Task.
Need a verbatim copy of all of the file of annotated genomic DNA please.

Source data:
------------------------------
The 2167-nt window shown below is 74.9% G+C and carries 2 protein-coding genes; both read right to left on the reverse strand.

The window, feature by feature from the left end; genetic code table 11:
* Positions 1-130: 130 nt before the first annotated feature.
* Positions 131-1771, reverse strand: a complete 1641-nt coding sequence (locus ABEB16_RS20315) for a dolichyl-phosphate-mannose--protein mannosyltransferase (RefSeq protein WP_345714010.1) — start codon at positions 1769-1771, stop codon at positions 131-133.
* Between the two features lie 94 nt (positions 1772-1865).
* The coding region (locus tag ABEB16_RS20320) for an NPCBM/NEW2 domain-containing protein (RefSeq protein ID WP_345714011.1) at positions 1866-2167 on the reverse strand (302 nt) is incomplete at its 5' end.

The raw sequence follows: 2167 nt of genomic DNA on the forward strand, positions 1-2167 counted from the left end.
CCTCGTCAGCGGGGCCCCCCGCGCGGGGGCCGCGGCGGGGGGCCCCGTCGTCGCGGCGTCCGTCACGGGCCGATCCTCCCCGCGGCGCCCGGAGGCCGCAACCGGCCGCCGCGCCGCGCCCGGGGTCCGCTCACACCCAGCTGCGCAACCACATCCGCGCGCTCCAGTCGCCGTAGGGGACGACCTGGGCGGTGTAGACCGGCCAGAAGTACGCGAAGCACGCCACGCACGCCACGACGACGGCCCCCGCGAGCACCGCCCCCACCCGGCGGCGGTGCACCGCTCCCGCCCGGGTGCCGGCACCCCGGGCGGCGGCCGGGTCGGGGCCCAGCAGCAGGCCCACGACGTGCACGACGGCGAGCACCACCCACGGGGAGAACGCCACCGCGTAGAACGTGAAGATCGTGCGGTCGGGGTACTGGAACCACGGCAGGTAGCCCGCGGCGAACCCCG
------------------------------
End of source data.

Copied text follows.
The 2167-nt window shown below is 74.9% G+C and carries 2 protein-coding genes; both read right to left on the reverse strand.

The window, feature by feature from the left end; genetic code table 11:
* Positions 1-130: 130 nt before the first annotated feature.
* Positions 131-1771, reverse strand: a complete 1641-nt coding sequence (locus ABEB16_RS20315) for a dolichyl-phosphate-mannose--protein mannosyltransferase (RefSeq protein WP_345714010.1) — start codon at positions 1769-1771, stop codon at positions 131-133.
* Between the two features lie 94 nt (positions 1772-1865).
* The coding region (locus tag ABEB16_RS20320) for an NPCBM/NEW2 domain-containing protein (RefSeq protein ID WP_345714011.1) at positions 1866-2167 on the reverse strand (302 nt) is incomplete at its 5' end.

The raw sequence follows: 2167 nt of genomic DNA on the forward strand, positions 1-2167 counted from the left end.
CCTCGTCAGCGGGGCCCCCCGCGCGGGGGCCGCGGCGGGGGGCCCCGTCGTCGCGGCGTCCGTCACGGGCCGATCCTCCCCGCGGCGCCCGGAGGCCGCAACCGGCCGCCGCGCCGCGCCCGGGGTCCGCTCACACCCAGCTGCGCAACCACATCCGCGCGCTCCAGTCGCCGTAGGGGACGACCTGGGCGGTGTAGACCGGCCAGAAGTACGCGAAGCACGCCACGCACGCCACGACGACGGCCCCCGCGAGCACCGCCCCCACCCGGCGGCGGTGCACCGCTCCCGCCCGGGTGCCGGCACCCCGGGCGGCGGCCGGGTCGGGGCCCAGCAGCAGGCCCACGACGTGCACGACGGCGAGCACCACCCACGGGGAGAACGCCACCGCGTAGAACGTGAAGATCGTGCGGTCGGGGTACTGGAACCACGGCAGGTAGCCCGCGGCGAACCCCG